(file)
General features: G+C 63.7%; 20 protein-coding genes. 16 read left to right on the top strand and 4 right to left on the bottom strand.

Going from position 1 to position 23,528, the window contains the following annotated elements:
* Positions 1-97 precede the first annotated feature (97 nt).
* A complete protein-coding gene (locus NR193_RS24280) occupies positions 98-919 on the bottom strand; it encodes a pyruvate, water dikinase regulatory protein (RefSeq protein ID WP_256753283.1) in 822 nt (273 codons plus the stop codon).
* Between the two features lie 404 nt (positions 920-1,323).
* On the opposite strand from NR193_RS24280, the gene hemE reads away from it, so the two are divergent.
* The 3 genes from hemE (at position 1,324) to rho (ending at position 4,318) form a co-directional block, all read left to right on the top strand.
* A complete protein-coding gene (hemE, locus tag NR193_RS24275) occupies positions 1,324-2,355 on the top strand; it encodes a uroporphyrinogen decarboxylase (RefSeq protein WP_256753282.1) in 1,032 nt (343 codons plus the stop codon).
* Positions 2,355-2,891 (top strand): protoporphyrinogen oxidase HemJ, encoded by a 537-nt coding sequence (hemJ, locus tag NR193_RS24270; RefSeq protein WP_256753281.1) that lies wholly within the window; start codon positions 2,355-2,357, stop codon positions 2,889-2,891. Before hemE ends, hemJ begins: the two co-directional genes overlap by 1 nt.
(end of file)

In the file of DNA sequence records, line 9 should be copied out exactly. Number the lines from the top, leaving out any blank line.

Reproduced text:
* Positions 2,355-2,891 (top strand): protoporphyrinogen oxidase HemJ, encoded by a 537-nt coding sequence (hemJ, locus tag NR193_RS24270; RefSeq protein WP_256753281.1) that lies wholly within the window; start codon positions 2,355-2,357, stop codon positions 2,889-2,891. Before hemE ends, hemJ begins: the two co-directional genes overlap by 1 nt.